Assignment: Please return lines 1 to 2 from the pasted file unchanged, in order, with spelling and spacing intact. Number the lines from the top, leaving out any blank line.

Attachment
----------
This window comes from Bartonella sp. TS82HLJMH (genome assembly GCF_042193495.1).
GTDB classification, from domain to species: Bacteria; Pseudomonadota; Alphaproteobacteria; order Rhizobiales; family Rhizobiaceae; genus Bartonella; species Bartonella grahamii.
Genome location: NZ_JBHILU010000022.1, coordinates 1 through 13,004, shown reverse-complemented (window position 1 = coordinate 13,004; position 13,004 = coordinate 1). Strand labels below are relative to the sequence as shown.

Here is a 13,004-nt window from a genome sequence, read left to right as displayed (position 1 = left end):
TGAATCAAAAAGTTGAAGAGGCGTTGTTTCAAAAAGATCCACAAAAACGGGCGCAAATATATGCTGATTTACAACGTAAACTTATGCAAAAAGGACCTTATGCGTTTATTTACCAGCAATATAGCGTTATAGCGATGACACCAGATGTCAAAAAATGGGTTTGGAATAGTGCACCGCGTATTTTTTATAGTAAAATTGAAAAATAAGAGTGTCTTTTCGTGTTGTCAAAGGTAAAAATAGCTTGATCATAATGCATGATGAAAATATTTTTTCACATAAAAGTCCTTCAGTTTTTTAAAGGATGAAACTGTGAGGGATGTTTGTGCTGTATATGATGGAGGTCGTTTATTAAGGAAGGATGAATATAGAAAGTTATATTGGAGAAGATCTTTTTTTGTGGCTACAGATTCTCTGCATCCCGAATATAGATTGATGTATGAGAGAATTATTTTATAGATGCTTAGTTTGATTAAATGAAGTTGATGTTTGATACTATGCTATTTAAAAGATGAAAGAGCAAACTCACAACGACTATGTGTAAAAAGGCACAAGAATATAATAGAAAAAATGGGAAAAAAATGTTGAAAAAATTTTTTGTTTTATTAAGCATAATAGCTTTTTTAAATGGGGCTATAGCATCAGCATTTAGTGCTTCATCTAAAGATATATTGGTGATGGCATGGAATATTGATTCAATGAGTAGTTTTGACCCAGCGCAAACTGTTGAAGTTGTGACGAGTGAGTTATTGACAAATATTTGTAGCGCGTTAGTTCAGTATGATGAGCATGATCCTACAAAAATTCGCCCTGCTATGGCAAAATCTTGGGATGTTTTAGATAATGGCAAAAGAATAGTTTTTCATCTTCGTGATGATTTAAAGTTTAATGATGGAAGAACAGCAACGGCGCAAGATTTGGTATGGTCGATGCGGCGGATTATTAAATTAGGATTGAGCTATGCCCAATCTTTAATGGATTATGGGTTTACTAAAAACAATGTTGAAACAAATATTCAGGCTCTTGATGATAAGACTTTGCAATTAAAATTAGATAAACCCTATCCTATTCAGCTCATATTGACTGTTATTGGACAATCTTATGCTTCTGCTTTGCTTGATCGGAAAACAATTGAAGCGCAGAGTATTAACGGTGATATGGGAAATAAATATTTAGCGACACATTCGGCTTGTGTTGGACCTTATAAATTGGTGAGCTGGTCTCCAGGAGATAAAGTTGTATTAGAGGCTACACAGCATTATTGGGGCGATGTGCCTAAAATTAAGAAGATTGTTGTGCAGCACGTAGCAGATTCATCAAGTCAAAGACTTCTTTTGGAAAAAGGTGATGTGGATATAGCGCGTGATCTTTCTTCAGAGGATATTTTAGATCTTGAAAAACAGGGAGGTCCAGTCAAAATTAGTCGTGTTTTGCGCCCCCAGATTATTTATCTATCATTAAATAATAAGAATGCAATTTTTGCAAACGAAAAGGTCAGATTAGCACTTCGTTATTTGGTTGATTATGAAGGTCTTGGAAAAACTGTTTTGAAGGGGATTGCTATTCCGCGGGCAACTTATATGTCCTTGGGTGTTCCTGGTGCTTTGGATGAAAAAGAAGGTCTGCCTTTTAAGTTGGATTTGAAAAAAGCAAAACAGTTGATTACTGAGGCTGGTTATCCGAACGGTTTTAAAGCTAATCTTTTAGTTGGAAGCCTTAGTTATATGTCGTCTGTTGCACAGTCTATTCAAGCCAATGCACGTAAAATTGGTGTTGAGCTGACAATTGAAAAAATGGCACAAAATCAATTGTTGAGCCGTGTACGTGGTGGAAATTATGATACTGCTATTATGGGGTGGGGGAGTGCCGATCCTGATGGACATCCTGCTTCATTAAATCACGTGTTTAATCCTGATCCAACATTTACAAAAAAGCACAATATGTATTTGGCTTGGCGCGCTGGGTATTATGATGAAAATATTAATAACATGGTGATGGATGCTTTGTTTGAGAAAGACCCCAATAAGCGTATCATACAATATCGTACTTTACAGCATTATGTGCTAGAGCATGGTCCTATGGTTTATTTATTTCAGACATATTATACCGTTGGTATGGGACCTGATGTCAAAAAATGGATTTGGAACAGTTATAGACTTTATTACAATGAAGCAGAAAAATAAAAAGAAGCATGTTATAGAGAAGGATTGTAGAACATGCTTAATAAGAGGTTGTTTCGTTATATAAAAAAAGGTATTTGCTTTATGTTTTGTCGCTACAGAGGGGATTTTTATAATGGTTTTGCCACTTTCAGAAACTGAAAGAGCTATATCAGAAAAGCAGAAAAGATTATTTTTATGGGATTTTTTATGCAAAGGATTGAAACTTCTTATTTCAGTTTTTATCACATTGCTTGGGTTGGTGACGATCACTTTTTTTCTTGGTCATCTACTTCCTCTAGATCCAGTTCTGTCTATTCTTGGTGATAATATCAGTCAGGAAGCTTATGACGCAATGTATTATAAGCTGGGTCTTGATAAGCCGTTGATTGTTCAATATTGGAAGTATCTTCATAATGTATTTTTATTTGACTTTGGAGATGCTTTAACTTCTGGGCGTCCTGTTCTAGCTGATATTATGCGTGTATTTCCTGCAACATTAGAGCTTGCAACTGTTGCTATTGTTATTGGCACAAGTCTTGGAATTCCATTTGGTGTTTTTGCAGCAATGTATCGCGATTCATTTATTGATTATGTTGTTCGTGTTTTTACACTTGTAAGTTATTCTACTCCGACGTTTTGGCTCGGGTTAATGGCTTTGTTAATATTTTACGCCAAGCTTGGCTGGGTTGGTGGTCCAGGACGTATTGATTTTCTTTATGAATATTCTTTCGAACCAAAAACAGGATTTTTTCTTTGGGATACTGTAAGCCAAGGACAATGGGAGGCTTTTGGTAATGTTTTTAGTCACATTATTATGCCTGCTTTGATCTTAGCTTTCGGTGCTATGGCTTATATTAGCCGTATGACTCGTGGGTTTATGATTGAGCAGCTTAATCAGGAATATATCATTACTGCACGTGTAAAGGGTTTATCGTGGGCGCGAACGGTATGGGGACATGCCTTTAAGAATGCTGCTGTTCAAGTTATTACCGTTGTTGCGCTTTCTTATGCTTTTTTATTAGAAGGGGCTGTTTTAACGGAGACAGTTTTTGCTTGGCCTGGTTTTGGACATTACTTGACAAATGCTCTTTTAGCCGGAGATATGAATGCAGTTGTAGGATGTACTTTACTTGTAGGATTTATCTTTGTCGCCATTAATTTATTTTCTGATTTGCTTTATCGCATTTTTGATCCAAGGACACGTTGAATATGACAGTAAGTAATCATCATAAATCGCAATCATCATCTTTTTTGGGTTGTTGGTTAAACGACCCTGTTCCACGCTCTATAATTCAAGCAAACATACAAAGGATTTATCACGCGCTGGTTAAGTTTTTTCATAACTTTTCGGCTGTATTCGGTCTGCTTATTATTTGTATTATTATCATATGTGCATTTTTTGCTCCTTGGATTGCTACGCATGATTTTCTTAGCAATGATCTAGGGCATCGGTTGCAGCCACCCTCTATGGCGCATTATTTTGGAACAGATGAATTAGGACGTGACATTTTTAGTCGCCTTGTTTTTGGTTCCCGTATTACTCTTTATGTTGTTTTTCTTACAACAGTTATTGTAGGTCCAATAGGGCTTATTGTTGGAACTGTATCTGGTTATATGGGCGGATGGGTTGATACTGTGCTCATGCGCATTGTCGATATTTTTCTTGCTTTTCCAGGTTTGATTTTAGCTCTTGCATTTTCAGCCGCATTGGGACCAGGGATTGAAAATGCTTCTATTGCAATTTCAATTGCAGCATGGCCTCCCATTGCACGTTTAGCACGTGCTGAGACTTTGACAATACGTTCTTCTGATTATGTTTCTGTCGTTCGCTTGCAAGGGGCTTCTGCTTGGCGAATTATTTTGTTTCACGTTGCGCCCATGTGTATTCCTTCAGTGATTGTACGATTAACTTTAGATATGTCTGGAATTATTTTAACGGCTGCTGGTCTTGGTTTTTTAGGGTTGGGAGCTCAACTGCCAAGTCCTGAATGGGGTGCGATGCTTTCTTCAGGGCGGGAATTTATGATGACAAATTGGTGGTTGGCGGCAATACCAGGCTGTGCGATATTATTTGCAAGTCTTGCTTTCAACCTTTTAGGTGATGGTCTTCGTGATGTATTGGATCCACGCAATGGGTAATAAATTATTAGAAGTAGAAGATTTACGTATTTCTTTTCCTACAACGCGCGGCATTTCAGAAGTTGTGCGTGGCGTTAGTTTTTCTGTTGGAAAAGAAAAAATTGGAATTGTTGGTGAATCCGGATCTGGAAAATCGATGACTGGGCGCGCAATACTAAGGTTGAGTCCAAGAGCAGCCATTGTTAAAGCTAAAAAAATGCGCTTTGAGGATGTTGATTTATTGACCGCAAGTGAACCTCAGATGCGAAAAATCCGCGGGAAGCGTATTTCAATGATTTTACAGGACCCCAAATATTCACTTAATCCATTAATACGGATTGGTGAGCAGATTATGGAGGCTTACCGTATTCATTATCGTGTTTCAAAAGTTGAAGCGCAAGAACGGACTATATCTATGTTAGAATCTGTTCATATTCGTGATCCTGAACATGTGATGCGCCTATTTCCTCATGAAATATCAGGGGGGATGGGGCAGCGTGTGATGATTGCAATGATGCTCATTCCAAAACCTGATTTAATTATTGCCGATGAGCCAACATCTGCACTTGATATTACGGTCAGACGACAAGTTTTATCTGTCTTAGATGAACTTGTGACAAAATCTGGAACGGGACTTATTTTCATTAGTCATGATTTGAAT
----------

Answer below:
This window comes from Bartonella sp. TS82HLJMH (genome assembly GCF_042193495.1).
GTDB classification, from domain to species: Bacteria; Pseudomonadota; Alphaproteobacteria; order Rhizobiales; family Rhizobiaceae; genus Bartonella; species Bartonella grahamii.